Raptors 131, Knicks 113: "I feel strangely at peace right now."

And so it ends. The Knicks went out like a lamb, bidding farewell to a sorry 2009-2010 season with a defenseless loss in Toronto. Before we start the offseason in earnest, let's run through what went down this evening.

Notes after the jump...

- The Knicks did not play team defense in this game. Not for a moment. There were a handful of jumped passing lanes and contested shots, but any semblance of communication and rotation went out the window. The Raptors shot 65% from the field and hit the century mark with a few minutes remaining in the third quarter. They may have actually shot worse in the layup line.

- Danilo Gallinari, as has become the trend, started the game heaving bricks from all around the arc. After starting 1-8, Gallo settled down and sank 5 of his last 10. Part of it was simply a matter of setting his feet for threes, but driving to the basket also got him some buckets. I don't know why Gallinari's been cold in first quarters, but maybe he ought to reconsider his warm-up routine next season? Is it possible that residual hair gel from Danilo's pregame hair-sculpting affected his first quarter performance this year? There was a point this season at which I joked to a friend that I'd like to track the splits on Gallinari's gelled and gel-free games, and now I really wish I did it. Anybody got that data?

- I'd like to be there when Sonny Weems find out he's the third Graham brother. It's going to be a really touching moment.

- By the way, I learned today that Sonny Weems/Graham's real first name is Clarence. I assume there's a legitimate backstory for his nickname, but it's still a shame to see a Clarence go to waste.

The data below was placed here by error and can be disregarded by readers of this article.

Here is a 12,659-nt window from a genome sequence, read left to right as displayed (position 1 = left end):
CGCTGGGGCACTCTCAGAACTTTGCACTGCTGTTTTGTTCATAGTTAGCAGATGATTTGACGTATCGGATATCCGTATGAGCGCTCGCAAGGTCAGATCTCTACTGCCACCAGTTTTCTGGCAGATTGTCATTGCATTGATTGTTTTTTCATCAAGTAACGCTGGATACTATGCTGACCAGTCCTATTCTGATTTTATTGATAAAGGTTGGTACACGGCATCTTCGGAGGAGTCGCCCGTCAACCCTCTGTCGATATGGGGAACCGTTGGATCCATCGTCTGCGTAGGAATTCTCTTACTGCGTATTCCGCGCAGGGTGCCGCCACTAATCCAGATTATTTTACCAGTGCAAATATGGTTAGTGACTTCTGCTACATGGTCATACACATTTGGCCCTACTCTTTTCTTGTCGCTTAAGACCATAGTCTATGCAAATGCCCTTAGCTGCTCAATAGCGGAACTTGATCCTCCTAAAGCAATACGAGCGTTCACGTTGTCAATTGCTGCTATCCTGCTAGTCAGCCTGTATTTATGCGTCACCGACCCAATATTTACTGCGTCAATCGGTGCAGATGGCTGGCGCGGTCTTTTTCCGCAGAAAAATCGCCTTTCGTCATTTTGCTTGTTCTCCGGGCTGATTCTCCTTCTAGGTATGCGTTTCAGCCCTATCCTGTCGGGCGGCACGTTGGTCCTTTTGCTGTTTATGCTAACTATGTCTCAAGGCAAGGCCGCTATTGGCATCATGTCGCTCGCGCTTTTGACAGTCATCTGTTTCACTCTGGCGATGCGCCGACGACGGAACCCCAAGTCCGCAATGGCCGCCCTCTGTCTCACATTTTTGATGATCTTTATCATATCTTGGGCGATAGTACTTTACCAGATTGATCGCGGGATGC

- If you skipped this game, you missed Walt Frazier trying to figure out the Fahrenheit-Celsius conversion on air. He didn't get that in-depth, but it made me wonder...how good do you think Clyde is at math? It's possible that he's compensating for poor computational skills with a large vocabulary, but it's equally possible that he's just a genius.

- There was a point at which Rasho Nesterovic felt he had license to pull up for long two-point jumpers. It was that kind of game.

- Mike Breen made an interesting comment that Danilo Gallinari and Sergio Rodriguez had become very close and that Sergio's presence helped motivate Danilo. I hadn't heard about that, and it really made me wonder which Knicks are bestest bros, especially with such drastic roster overhaul during the season.

- Bill Walker finished the season with a career-high 28 points, including a fairly silly 6-10 line from downtown. Bill felt it from outside, but got to the line (6-7) as well. Bill's defensive intensity still doesn't quite match his physical skills, but I will be using his name quite a bit this summer. He's perhaps the most pleasant silver lining on this whole season.

- It's sad that we won't get to keep tabs on what Toney Douglas do for a few months. Toney showed us a little mid-range game in this one, including a very pretty banked floater in the lane.

- David Lee finished the season in typically solid fashion, nailing some mid-range Js and posting 19, 11, and 5 (and 5 turnovers, oddly enough). Start doing a few extra finger-curls with your left hand, because you're gonna be typing that guy's name quite a bit over the next few months.

That's all for notes, but rest assured (or annoyed) that P&T will not be hibernating for the summer. Posting will continue, albeit lightly, during the playoffs, and things will pick up fully once my semester is over and once the offseason rolls around. This summer promises to be an exciting one. We're not going anywhere. Back at you tomorrow, friends. Many thanks to all of you who read and commented throughout the season. Stick around.

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